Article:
HE Bank of England today warned that the massive shift to cloud computing posed a potential risk to the financial system.
Like most businesses, banks have switched to cloud services as customers flocked to online banking during the Covid crisis.
The Bank warned that the small number of cloud infrastructure providers posed a systemic risk and called for measures to be taken to increase the diversity of the offering.
Amazon Web Services hosts 32% of the cloud, Microsoft Azure 20%, and Google Cloud 9%. Behind them are much smaller vendors IBM, Salesforce, and Tencent.
The bank said the Treasury and the Financial Conduct Authority were reviewing the issue of cloud computing risks, but stressed that international standards would likely be needed to deal with the growing threat.
The alert comes just a month after a massive global outage caused by US-based cloud computing service provider Fastly, which brought down scores of websites, such as Twitter, Spotify, Reddit. and many media sites.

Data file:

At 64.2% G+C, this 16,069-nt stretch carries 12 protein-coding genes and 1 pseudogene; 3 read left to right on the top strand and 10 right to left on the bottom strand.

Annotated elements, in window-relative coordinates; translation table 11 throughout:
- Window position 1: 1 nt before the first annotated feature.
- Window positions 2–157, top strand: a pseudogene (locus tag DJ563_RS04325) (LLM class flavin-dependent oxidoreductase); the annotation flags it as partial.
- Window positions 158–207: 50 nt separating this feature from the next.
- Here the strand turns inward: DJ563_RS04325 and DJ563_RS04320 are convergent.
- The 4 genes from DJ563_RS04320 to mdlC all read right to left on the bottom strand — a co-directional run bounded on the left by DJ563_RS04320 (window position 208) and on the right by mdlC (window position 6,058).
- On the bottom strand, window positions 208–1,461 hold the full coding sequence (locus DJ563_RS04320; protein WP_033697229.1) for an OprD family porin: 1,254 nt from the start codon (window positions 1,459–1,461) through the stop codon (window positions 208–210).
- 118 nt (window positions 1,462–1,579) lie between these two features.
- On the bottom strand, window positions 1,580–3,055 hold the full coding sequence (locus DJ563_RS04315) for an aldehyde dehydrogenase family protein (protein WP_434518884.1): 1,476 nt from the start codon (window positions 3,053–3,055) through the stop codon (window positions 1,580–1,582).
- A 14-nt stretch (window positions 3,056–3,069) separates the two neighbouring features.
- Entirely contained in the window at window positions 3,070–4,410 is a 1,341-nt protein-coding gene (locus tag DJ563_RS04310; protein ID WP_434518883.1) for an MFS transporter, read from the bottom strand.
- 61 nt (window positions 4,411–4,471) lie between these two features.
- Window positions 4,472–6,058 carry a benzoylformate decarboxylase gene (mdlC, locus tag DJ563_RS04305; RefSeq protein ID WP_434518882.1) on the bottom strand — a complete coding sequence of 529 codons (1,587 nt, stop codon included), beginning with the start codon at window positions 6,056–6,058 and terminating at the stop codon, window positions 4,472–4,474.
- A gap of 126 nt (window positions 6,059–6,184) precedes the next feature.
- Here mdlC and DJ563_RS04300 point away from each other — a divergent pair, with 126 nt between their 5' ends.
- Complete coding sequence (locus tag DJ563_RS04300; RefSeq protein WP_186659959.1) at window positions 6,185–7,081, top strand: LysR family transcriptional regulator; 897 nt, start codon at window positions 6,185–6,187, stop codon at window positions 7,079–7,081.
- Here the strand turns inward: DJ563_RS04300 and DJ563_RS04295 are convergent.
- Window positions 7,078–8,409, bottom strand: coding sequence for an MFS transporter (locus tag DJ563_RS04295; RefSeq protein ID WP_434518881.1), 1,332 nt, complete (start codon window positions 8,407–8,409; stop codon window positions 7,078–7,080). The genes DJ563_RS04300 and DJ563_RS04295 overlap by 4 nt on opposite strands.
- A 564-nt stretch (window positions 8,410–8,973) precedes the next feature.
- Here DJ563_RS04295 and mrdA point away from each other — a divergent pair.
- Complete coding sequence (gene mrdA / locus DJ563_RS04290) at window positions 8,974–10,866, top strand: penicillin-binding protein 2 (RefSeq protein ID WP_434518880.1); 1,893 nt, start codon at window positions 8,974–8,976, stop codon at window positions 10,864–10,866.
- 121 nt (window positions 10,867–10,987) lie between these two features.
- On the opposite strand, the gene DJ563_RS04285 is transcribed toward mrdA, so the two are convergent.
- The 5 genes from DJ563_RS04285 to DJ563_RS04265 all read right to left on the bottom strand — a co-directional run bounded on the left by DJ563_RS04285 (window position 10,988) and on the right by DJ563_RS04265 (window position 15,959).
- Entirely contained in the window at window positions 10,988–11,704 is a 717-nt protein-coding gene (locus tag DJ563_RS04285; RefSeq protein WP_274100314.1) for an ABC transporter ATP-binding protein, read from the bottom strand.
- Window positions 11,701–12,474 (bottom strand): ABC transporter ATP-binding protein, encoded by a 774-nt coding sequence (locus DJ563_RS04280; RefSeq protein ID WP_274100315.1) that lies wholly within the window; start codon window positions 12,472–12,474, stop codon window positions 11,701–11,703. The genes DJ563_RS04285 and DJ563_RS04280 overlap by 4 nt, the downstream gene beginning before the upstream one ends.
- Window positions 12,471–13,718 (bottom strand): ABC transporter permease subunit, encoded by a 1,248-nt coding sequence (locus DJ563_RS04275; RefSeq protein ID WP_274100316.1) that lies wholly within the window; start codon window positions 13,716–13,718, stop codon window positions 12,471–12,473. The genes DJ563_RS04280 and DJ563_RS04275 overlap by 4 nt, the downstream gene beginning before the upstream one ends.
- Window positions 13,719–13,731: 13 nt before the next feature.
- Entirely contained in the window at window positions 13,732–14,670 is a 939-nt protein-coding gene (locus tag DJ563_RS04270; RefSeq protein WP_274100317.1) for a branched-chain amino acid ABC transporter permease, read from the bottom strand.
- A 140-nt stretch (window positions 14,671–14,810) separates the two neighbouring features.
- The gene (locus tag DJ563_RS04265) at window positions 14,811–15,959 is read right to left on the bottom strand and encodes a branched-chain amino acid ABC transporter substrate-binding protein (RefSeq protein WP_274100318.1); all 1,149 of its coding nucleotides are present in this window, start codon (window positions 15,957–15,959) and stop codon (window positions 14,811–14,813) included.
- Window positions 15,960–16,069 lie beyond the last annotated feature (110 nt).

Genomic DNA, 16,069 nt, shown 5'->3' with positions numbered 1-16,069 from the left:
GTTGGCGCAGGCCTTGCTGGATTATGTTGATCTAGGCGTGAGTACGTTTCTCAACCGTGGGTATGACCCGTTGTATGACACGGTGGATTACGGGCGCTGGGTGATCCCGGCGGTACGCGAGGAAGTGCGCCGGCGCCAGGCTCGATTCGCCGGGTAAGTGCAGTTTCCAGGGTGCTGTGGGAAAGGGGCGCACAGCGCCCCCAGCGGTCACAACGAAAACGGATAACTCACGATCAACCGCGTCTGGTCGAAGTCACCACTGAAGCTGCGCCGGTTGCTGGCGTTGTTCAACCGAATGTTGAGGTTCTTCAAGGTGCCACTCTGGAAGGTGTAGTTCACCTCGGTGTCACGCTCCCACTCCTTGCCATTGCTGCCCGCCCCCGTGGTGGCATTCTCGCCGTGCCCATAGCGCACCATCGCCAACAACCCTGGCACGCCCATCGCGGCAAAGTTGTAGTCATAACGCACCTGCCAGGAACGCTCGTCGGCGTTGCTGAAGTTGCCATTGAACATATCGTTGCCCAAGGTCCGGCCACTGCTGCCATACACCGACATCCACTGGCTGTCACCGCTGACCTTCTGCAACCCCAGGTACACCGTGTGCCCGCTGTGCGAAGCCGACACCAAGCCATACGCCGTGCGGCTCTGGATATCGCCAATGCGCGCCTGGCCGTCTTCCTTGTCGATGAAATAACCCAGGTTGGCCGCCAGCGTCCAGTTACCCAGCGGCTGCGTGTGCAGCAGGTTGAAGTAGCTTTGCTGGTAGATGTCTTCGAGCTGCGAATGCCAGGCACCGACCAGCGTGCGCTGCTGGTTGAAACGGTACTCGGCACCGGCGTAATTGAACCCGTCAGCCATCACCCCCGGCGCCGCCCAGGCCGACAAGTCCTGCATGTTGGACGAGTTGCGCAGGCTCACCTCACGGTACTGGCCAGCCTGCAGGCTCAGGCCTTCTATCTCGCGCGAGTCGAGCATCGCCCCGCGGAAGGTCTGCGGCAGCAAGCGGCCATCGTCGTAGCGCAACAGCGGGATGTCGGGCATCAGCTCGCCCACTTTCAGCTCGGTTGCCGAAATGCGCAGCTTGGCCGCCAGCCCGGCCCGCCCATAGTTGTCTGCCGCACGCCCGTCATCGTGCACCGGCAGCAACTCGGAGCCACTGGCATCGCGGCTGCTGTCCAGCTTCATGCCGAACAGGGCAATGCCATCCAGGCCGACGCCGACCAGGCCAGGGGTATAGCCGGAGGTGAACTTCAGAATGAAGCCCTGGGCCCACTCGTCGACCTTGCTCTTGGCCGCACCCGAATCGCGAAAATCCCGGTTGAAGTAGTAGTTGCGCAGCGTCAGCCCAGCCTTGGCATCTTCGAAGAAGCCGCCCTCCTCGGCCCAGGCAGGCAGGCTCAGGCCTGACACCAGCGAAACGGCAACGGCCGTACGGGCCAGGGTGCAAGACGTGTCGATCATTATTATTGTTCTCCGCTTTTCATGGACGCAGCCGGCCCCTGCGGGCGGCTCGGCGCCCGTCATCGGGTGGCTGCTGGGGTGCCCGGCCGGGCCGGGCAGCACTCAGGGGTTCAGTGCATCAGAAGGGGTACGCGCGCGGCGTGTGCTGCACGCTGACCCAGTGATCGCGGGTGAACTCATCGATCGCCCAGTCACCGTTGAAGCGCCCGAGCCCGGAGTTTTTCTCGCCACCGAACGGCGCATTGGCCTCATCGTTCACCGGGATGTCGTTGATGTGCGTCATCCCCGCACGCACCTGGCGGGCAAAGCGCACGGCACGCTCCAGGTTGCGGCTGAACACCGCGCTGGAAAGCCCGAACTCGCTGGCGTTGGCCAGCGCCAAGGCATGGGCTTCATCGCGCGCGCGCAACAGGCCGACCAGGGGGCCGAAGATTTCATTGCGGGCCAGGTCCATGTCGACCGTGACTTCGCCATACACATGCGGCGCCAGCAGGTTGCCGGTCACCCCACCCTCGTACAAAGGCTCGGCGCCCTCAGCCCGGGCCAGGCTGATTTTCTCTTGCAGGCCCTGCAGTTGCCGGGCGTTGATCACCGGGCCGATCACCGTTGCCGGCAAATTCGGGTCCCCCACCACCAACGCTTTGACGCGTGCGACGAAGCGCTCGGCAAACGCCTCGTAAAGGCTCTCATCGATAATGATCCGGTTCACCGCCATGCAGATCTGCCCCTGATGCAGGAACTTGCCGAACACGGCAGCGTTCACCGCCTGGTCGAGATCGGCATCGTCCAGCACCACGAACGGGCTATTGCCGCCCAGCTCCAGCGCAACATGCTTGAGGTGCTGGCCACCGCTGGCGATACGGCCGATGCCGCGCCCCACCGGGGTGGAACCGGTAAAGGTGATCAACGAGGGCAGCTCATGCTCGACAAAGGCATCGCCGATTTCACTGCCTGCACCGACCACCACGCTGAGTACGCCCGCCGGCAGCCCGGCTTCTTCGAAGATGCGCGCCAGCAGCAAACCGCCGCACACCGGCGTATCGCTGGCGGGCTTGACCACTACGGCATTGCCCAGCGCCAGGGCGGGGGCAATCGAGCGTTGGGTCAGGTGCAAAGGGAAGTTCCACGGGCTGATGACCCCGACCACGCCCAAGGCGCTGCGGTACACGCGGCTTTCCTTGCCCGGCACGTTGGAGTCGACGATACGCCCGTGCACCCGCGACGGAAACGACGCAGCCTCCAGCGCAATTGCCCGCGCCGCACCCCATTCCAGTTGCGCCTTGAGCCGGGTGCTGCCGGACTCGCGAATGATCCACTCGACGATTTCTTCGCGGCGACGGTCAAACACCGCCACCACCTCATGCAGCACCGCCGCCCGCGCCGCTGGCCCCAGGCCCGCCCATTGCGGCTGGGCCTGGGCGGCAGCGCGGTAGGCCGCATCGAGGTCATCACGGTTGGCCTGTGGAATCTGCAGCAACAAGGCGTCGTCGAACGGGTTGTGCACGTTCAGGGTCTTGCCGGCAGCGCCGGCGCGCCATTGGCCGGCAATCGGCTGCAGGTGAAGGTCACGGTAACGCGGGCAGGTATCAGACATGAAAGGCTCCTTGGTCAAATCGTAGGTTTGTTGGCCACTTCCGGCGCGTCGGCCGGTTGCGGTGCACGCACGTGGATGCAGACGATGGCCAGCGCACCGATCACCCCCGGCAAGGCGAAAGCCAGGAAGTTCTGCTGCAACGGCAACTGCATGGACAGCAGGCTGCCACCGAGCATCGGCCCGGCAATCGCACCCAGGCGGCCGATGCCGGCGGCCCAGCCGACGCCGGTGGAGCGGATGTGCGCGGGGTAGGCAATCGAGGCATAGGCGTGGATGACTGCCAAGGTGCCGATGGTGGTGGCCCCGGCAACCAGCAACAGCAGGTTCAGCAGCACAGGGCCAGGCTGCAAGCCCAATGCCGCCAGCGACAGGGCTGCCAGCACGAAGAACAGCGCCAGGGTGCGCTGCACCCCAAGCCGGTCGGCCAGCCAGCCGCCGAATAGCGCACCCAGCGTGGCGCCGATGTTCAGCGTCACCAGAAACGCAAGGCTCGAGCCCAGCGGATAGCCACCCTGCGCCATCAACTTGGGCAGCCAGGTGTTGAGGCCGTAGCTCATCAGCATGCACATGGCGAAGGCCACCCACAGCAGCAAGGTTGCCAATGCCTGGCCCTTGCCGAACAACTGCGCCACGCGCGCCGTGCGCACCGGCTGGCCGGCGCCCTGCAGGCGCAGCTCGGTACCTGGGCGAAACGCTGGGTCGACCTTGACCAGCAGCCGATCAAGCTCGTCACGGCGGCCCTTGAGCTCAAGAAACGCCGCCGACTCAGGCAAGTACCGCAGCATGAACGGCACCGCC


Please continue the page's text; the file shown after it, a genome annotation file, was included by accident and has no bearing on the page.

The Fastly problem and a number of small web outages since have underscored just how vital a small number of behind-the-scenes businesses have become to making the internet work.
Bank Governor Andrew Bailey said that “the growing reliance on a small number of CSPs (cloud service providers) and other critical third parties could increase financial stability risks without oversight increased direct regulatory resilience of the services they provide “.
He added that “additional policy measures to mitigate financial stability risks in this area are needed”.
A major concern for the Bank is the level of secrecy and the lack of transparency within cloud computing providers, as companies wish not to be exposed to cyber attacks.
He said that while “we don’t want hackers to get the guide”, “we have to find a balance.”
“In terms of resilience standards and testing those resilience standards, frankly we’re going to have to roll back some of that, that secrecy that goes with it. It is not in line with our objectives, ”he said.
Bailey also pointed out that the lack of competition in the market and reliance on cloud computing for basic banking services could see major vendors dictating terms and prices.
He said, “This condition-focused power can manifest itself in the form of secrecy and not providing customers with the information they need to monitor risk in the service.”